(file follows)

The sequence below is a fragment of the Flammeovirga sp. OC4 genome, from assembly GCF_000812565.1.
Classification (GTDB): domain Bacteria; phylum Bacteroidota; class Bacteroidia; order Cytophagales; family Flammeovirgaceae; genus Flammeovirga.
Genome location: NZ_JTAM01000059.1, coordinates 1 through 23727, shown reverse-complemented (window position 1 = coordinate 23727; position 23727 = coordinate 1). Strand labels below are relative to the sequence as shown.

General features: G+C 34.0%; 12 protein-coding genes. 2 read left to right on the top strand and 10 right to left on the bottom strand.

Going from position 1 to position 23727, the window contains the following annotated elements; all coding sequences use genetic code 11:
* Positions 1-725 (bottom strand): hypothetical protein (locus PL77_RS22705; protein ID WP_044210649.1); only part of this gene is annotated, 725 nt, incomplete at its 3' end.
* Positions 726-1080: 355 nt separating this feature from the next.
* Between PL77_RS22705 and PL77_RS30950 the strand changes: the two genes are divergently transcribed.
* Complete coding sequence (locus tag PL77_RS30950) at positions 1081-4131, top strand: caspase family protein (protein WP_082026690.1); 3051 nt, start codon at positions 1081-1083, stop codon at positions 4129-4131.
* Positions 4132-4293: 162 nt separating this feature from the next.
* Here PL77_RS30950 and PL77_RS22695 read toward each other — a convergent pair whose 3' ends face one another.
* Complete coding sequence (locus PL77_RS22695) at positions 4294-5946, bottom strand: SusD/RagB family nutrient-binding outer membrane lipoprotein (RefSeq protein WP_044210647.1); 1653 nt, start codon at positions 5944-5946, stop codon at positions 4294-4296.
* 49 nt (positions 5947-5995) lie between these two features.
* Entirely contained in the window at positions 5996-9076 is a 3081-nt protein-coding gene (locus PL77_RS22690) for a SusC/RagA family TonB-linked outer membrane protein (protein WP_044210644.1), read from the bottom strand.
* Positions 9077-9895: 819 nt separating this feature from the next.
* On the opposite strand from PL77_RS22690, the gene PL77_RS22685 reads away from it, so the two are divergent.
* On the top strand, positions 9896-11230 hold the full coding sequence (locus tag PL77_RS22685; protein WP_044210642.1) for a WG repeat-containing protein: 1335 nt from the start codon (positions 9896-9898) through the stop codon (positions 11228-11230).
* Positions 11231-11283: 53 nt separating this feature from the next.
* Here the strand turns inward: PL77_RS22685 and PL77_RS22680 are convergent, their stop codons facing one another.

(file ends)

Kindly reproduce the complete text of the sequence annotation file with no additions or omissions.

The sequence below is a fragment of the Flammeovirga sp. OC4 genome, from assembly GCF_000812565.1.
Classification (GTDB): domain Bacteria; phylum Bacteroidota; class Bacteroidia; order Cytophagales; family Flammeovirgaceae; genus Flammeovirga.
Genome location: NZ_JTAM01000059.1, coordinates 1 through 23727, shown reverse-complemented (window position 1 = coordinate 23727; position 23727 = coordinate 1). Strand labels below are relative to the sequence as shown.

General features: G+C 34.0%; 12 protein-coding genes. 2 read left to right on the top strand and 10 right to left on the bottom strand.

Going from position 1 to position 23727, the window contains the following annotated elements; all coding sequences use genetic code 11:
* Positions 1-725 (bottom strand): hypothetical protein (locus PL77_RS22705; protein ID WP_044210649.1); only part of this gene is annotated, 725 nt, incomplete at its 3' end.
* Positions 726-1080: 355 nt separating this feature from the next.
* Between PL77_RS22705 and PL77_RS30950 the strand changes: the two genes are divergently transcribed.
* Complete coding sequence (locus tag PL77_RS30950) at positions 1081-4131, top strand: caspase family protein (protein WP_082026690.1); 3051 nt, start codon at positions 1081-1083, stop codon at positions 4129-4131.
* Positions 4132-4293: 162 nt separating this feature from the next.
* Here PL77_RS30950 and PL77_RS22695 read toward each other — a convergent pair whose 3' ends face one another.
* Complete coding sequence (locus PL77_RS22695) at positions 4294-5946, bottom strand: SusD/RagB family nutrient-binding outer membrane lipoprotein (RefSeq protein WP_044210647.1); 1653 nt, start codon at positions 5944-5946, stop codon at positions 4294-4296.
* 49 nt (positions 5947-5995) lie between these two features.
* Entirely contained in the window at positions 5996-9076 is a 3081-nt protein-coding gene (locus PL77_RS22690) for a SusC/RagA family TonB-linked outer membrane protein (protein WP_044210644.1), read from the bottom strand.
* Positions 9077-9895: 819 nt separating this feature from the next.
* On the opposite strand from PL77_RS22690, the gene PL77_RS22685 reads away from it, so the two are divergent.
* On the top strand, positions 9896-11230 hold the full coding sequence (locus tag PL77_RS22685; protein WP_044210642.1) for a WG repeat-containing protein: 1335 nt from the start codon (positions 9896-9898) through the stop codon (positions 11228-11230).
* Positions 11231-11283: 53 nt separating this feature from the next.
* Here the strand turns inward: PL77_RS22685 and PL77_RS22680 are convergent, their stop codons facing one another.